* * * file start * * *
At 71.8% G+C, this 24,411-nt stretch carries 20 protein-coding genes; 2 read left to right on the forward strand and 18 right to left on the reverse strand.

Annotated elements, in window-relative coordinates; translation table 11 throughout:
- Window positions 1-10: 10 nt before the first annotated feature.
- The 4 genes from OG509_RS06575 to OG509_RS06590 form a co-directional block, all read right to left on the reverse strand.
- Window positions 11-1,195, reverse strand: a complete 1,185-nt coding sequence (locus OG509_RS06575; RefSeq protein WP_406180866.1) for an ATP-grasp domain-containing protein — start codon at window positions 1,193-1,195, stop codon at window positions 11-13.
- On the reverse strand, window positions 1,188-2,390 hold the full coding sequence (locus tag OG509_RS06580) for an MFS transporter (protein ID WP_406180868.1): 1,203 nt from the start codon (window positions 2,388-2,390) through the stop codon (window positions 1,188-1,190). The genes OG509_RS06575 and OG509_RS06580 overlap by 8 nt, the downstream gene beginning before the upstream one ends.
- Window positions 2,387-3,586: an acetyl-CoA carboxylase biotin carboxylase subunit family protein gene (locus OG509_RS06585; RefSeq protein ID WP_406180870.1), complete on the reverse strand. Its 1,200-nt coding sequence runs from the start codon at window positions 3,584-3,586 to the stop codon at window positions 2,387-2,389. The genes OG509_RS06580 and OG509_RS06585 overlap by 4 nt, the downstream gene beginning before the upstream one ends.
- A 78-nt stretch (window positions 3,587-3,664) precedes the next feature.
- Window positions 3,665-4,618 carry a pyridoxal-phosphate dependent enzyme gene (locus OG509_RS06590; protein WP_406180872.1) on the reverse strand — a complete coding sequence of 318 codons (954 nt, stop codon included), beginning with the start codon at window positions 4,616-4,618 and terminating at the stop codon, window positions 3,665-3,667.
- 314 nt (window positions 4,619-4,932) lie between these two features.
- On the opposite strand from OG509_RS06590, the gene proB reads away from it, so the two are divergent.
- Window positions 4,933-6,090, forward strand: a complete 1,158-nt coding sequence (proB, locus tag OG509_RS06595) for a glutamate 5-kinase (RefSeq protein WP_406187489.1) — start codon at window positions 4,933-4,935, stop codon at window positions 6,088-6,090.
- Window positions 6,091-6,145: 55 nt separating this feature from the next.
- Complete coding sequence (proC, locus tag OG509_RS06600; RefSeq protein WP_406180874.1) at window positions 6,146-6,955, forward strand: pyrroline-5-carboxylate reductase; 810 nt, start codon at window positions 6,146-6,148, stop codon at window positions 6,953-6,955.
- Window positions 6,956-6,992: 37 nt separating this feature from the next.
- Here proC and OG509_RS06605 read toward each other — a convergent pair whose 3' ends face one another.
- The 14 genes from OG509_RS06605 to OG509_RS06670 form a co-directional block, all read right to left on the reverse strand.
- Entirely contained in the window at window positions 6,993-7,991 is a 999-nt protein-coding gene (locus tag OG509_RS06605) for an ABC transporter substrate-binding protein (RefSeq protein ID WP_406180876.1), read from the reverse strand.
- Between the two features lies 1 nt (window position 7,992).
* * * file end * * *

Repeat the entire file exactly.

At 71.8% G+C, this 24,411-nt stretch carries 20 protein-coding genes; 2 read left to right on the forward strand and 18 right to left on the reverse strand.

Annotated elements, in window-relative coordinates; translation table 11 throughout:
- Window positions 1-10: 10 nt before the first annotated feature.
- The 4 genes from OG509_RS06575 to OG509_RS06590 form a co-directional block, all read right to left on the reverse strand.
- Window positions 11-1,195, reverse strand: a complete 1,185-nt coding sequence (locus OG509_RS06575; RefSeq protein WP_406180866.1) for an ATP-grasp domain-containing protein — start codon at window positions 1,193-1,195, stop codon at window positions 11-13.
- On the reverse strand, window positions 1,188-2,390 hold the full coding sequence (locus tag OG509_RS06580) for an MFS transporter (protein ID WP_406180868.1): 1,203 nt from the start codon (window positions 2,388-2,390) through the stop codon (window positions 1,188-1,190). The genes OG509_RS06575 and OG509_RS06580 overlap by 8 nt, the downstream gene beginning before the upstream one ends.
- Window positions 2,387-3,586: an acetyl-CoA carboxylase biotin carboxylase subunit family protein gene (locus OG509_RS06585; RefSeq protein ID WP_406180870.1), complete on the reverse strand. Its 1,200-nt coding sequence runs from the start codon at window positions 3,584-3,586 to the stop codon at window positions 2,387-2,389. The genes OG509_RS06580 and OG509_RS06585 overlap by 4 nt, the downstream gene beginning before the upstream one ends.
- A 78-nt stretch (window positions 3,587-3,664) precedes the next feature.
- Window positions 3,665-4,618 carry a pyridoxal-phosphate dependent enzyme gene (locus OG509_RS06590; protein WP_406180872.1) on the reverse strand — a complete coding sequence of 318 codons (954 nt, stop codon included), beginning with the start codon at window positions 4,616-4,618 and terminating at the stop codon, window positions 3,665-3,667.
- 314 nt (window positions 4,619-4,932) lie between these two features.
- On the opposite strand from OG509_RS06590, the gene proB reads away from it, so the two are divergent.
- Window positions 4,933-6,090, forward strand: a complete 1,158-nt coding sequence (proB, locus tag OG509_RS06595) for a glutamate 5-kinase (RefSeq protein WP_406187489.1) — start codon at window positions 4,933-4,935, stop codon at window positions 6,088-6,090.
- Window positions 6,091-6,145: 55 nt separating this feature from the next.
- Complete coding sequence (proC, locus tag OG509_RS06600; RefSeq protein WP_406180874.1) at window positions 6,146-6,955, forward strand: pyrroline-5-carboxylate reductase; 810 nt, start codon at window positions 6,146-6,148, stop codon at window positions 6,953-6,955.
- Window positions 6,956-6,992: 37 nt separating this feature from the next.
- Here proC and OG509_RS06605 read toward each other — a convergent pair whose 3' ends face one another.
- The 14 genes from OG509_RS06605 to OG509_RS06670 form a co-directional block, all read right to left on the reverse strand.
- Entirely contained in the window at window positions 6,993-7,991 is a 999-nt protein-coding gene (locus tag OG509_RS06605) for an ABC transporter substrate-binding protein (RefSeq protein ID WP_406180876.1), read from the reverse strand.
- Between the two features lies 1 nt (window position 7,992).